SNP MP Tommy Sheppard is among thousands taking part in the anti-Trump march in Edinburgh.
He thinks the president's team will take note of the demonstrations.
"I know his PR machine will digest what's happening here," he told BBC Scotland.
"They will be counting the numbers, they will be listening to what people say, they will be examining the breadth of political opinion that there is behind this protest and I'd like to hope that they will be feeding back to him the unacceptability of many of his policies and hopefully that will lead to a change in course.
"But ultimately it's for the American people of course to change who they have to represent them and that process will start with the mid-terms very shortly."
The US president is playing golf at his Ayrshire golf course, amid tight security.
US President Donald Trump drives a buggy to begin his game of golf at Turnberry, the resort he bought in 2014. Meanwhile, people march against his visit at an event in Edinburgh
The Trump baby blimp has now been inflated and is set to take to the skies above Edinburgh.
A protester who used a paraglider to get close to President Trump at Turnberry put themselves in "grave danger", according to Police Scotland.
Assistant Chief Constable Mark Williams told BBC Scotland that officers were committed to tracing the person who breached the air exclusion zone around the golf course.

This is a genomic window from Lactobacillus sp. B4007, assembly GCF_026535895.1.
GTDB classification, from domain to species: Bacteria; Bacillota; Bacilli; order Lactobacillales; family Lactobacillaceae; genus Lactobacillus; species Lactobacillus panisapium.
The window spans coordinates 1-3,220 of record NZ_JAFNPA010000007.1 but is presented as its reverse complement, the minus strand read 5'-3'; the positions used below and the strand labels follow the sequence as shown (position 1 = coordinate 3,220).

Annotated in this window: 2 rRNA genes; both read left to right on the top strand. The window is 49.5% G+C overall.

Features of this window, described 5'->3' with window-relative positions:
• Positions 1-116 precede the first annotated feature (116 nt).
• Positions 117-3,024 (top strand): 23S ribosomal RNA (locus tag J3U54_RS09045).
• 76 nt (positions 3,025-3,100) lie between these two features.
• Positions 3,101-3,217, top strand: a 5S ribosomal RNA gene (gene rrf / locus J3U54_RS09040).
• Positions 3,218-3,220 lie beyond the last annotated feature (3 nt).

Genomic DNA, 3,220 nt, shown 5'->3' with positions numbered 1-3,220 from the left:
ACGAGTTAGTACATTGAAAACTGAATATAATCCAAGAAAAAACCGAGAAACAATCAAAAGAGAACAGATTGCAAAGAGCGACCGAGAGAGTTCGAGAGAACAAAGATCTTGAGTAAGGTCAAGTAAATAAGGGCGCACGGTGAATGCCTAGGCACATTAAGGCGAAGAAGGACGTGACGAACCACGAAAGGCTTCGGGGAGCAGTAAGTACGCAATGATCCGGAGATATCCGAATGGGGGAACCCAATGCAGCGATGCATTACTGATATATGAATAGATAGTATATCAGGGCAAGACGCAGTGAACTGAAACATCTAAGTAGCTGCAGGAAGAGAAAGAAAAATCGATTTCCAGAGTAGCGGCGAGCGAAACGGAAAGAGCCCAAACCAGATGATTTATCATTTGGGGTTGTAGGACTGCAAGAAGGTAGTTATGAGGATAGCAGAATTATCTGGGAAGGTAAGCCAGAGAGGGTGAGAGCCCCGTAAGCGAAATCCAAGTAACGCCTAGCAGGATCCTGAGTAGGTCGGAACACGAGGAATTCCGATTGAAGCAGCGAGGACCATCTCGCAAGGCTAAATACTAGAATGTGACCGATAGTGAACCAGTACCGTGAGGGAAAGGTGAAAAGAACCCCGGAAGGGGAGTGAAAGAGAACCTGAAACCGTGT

Earlier environmental charity Greenpeace said they had given police 10-15 minutes warning of the protest.
Mr Williams appealed for help in tracing the individual responsible.
He said: "There are armed assets protecting the president both from the US Secret Service and ourselves and the Met Police, who offer a close protection function as well, and there's no doubt anybody who breaches security around him puts themselves in grave danger.
"On this occasion we could assess the situation and we realised there was no direct threat to the president however it's absolutely something that is very serious.
"The individual did put themselves in a dangerous place and we'll be pursuing that inquiry rigorously because it's a criminal offence."
The march and protest against US President Donald Trump's visit has begun in Edinburgh. Thousands are taking part in the event in Scotland's capital while Mr Trump and his wife make a private visit to Turnberry on the west coast of the country.
Smaller protests are also taking place outside Turnberry golf resort, which Mr Trump purchased in 2014, and at the US leader's other Scottish golf complex, Menie in Aberdeenshire on the north east of the country.
Scotland's First Minister Nicola Sturgeon will not meet Donald Trump while he is in Scotland. She has spoken out about some of his policies, but said she would be prepared to see him if he visited Scotland. However, no plans were made this time.
So, what will Ms Sturgeon be doing as the US president gets in a round of golf at Turnberry? Well, she will be leading a march in Glasgow - not an anti-Trump one, but the gay Pride procession from Clyde Place to Kelvingrove Park.